Military teams across the U.K. and on ships at sea fired 41-gun salutes Saturday to mark the death of Prince Philip, honoring the former naval officer and husband of Queen Elizabeth II who they considered one of their own.
Batteries in London, Edinburgh, Cardiff and Belfast — the capitals of the four nations that make up the United Kingdom — as well as other cities around the U.K. and the Mediterranean outpost of Gibraltar fired the volleys at one-minute intervals beginning at mid-day. Ships including HMS Montrose, a frigate patrolling the Persian Gulf, offered their own salutes.
Philip, who was also known as the Duke of Edinburgh, died Friday at Windsor Castle, two months before his 100th birthday.
“The Duke of Edinburgh served among us during the Second World War, and he remained devoted to the Royal Navy and the Armed Forces as a whole,” Gen. Nick Carter, chief of the defense staff, said in a statement. “A life well-lived. His Royal Highness leaves us with a legacy of indomitable spirit, steadfastness and an unshakeable sense of duty.”
Members of the Commonwealth, a group of 54 countries headed by the monarch, were also invited to honor Philip. The Australian Defense Force began its salute at 5 p.m. local time outside Parliament House in Canberra, and New Zealand planned to offer its own tribute on Sunday.
Philip joined the Royal Navy as a cadet in 1939 and once had a promising military career. In 1941, he was honored for his service during the battle of Cape Matapan off the coast of Greece, when his control of searchlights aboard the HMS Valiant allowed the battleship to pinpoint enemy vessels in the dark. Philip rose to the rank of commander before he retired from active duty.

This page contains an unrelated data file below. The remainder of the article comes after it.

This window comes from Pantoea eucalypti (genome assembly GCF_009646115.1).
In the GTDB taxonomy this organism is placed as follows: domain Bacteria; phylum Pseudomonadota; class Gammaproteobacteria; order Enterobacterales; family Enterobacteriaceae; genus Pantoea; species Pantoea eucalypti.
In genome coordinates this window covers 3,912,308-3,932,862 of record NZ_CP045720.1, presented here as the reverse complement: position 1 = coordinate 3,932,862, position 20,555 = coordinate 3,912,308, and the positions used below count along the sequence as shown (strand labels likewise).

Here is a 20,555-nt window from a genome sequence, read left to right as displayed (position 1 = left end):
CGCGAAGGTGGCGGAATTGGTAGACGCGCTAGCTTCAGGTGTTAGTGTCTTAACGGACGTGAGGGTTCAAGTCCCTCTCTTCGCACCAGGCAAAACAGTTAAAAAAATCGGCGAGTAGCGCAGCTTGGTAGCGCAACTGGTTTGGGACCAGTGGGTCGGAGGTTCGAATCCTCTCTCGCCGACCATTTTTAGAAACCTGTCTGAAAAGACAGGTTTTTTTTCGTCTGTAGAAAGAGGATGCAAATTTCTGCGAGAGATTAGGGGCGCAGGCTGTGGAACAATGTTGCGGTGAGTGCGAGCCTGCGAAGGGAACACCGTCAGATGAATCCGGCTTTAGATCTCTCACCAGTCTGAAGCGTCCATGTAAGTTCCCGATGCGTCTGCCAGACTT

Two years after the war ended, Philip married Elizabeth at Westminster Abbey when she was 21 and he was 26. Philip’s naval career came to an abrupt end when King George VI died in 1952 and his wife became queen.
At the queen’s coronation in 1953, Philip swore to be his wife’s “liege man of life and limb” and settled into a life supporting the monarch. The couple had four children — Charles, the heir to the throne, Anne, Andrew and Edward.
Before he retired from official duties in 2017, the prince carried out more than 22,000 solo public engagements and supported over 780 organizations, including the Duke of Edinburgh’s Award for young people.
Members of the public continued to honor Philip’s life of service on Saturday, leaving flowers outside Buckingham Palace and Windsor Castle despite appeals from authorities and the royal family to refrain from gathering because of the COVID-19 pandemic.
“I think everyone would like to pay their respects,” Maureen Field, 67, said outside Windsor Castle. “Because of the virus, a lot of people have to stay away. He didn’t want a big funeral. He wanted a very private time with his family to say their goodbyes. So, we’ve all got to respect that.”
Mike Williams, 50, traveled from his home in Surrey, southwest of London, to Buckingham Palace to honor the prince.
“He’s a massive loss to the country and to the world, I think, so we wanted to come and pay respects,” Williams said. “I don’t know what it achieves, but it just felt like the right thing to do.”
Associated Press Writer James Brooks and Tom Rayner contributed.
For AP’s full coverage of the death of Prince Philip go to https://apnews.com/hub/prince-philip